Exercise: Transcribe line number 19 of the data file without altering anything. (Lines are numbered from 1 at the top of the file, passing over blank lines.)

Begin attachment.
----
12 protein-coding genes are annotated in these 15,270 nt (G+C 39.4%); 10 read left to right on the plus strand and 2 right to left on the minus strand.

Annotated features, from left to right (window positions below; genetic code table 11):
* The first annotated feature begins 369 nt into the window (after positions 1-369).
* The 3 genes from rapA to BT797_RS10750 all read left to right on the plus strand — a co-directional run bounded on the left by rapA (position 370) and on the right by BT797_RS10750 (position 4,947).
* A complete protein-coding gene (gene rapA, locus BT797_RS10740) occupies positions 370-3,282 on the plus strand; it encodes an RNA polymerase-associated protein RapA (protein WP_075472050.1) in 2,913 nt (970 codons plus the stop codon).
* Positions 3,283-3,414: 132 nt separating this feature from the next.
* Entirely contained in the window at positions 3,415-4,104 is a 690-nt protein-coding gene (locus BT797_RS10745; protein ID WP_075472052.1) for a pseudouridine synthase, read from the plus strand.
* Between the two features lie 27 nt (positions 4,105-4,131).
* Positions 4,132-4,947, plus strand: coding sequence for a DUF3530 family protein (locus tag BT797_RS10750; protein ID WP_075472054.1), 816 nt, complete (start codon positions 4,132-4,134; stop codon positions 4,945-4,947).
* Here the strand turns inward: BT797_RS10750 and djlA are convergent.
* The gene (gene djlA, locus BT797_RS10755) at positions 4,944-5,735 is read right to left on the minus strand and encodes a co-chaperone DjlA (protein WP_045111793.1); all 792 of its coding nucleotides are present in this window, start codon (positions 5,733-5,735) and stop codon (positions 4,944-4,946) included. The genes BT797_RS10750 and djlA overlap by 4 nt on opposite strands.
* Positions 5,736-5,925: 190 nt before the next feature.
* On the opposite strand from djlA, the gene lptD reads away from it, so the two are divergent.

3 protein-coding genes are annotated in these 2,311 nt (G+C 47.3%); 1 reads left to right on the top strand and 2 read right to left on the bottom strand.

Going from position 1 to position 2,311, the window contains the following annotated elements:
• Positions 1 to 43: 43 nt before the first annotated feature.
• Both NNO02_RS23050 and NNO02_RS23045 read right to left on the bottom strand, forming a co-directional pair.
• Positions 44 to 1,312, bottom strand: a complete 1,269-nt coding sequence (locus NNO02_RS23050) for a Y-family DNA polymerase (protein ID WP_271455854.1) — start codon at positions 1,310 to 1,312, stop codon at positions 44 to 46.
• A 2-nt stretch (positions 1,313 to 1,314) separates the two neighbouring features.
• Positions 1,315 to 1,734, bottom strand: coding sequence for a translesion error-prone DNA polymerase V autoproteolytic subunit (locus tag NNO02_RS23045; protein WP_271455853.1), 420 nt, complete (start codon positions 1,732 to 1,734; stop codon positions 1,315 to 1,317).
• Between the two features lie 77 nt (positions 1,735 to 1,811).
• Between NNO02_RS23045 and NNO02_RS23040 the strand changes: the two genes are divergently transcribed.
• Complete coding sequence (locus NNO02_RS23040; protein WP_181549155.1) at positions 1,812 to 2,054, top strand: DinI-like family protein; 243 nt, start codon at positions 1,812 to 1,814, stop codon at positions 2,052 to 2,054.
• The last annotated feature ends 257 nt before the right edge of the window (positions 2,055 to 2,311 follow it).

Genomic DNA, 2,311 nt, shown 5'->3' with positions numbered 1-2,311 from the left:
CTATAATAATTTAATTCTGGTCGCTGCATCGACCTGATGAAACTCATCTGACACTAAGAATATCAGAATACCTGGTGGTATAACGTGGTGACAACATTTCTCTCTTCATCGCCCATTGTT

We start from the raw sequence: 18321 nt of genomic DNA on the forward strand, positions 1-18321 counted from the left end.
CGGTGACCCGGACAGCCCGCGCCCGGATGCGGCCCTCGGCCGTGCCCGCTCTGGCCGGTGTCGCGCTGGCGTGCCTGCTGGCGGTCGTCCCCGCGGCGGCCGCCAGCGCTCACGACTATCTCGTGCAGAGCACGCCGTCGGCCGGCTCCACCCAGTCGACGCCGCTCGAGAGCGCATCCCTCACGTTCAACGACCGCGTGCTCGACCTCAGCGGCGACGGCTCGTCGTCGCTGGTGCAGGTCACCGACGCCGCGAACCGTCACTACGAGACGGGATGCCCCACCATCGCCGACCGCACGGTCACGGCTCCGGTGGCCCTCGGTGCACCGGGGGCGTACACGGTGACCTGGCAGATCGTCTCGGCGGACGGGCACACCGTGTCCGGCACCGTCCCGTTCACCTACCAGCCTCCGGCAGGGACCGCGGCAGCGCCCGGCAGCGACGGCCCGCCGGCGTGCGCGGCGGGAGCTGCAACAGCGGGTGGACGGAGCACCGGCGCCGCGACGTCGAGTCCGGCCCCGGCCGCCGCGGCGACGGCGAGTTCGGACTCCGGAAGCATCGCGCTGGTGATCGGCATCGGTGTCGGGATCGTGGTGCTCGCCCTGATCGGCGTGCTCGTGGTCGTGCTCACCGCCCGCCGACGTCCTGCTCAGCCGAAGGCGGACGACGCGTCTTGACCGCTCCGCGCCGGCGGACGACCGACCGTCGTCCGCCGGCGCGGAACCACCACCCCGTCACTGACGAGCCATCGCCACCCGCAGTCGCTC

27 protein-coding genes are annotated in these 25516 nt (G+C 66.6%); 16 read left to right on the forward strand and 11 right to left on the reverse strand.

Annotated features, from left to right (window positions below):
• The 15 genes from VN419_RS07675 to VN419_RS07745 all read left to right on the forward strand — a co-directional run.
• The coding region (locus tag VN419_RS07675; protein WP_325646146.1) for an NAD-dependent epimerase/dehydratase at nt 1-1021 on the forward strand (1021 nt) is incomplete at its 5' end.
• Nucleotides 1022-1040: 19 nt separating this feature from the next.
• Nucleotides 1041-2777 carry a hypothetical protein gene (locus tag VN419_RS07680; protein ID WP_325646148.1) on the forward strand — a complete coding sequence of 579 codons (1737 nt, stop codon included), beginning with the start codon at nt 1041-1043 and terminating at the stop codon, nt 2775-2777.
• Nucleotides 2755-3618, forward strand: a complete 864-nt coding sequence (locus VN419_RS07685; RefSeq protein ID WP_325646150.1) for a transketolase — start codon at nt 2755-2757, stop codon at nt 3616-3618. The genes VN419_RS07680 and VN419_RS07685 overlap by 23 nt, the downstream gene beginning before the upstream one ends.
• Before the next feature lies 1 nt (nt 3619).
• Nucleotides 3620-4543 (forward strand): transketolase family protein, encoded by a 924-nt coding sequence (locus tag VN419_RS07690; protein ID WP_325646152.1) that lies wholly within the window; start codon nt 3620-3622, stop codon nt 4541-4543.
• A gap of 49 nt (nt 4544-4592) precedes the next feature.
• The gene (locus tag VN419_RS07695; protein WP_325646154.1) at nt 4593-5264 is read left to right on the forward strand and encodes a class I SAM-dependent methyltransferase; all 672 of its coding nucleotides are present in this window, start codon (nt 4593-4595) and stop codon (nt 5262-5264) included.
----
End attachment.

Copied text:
• A 2-nt stretch (positions 1,313 to 1,314) separates the two neighbouring features.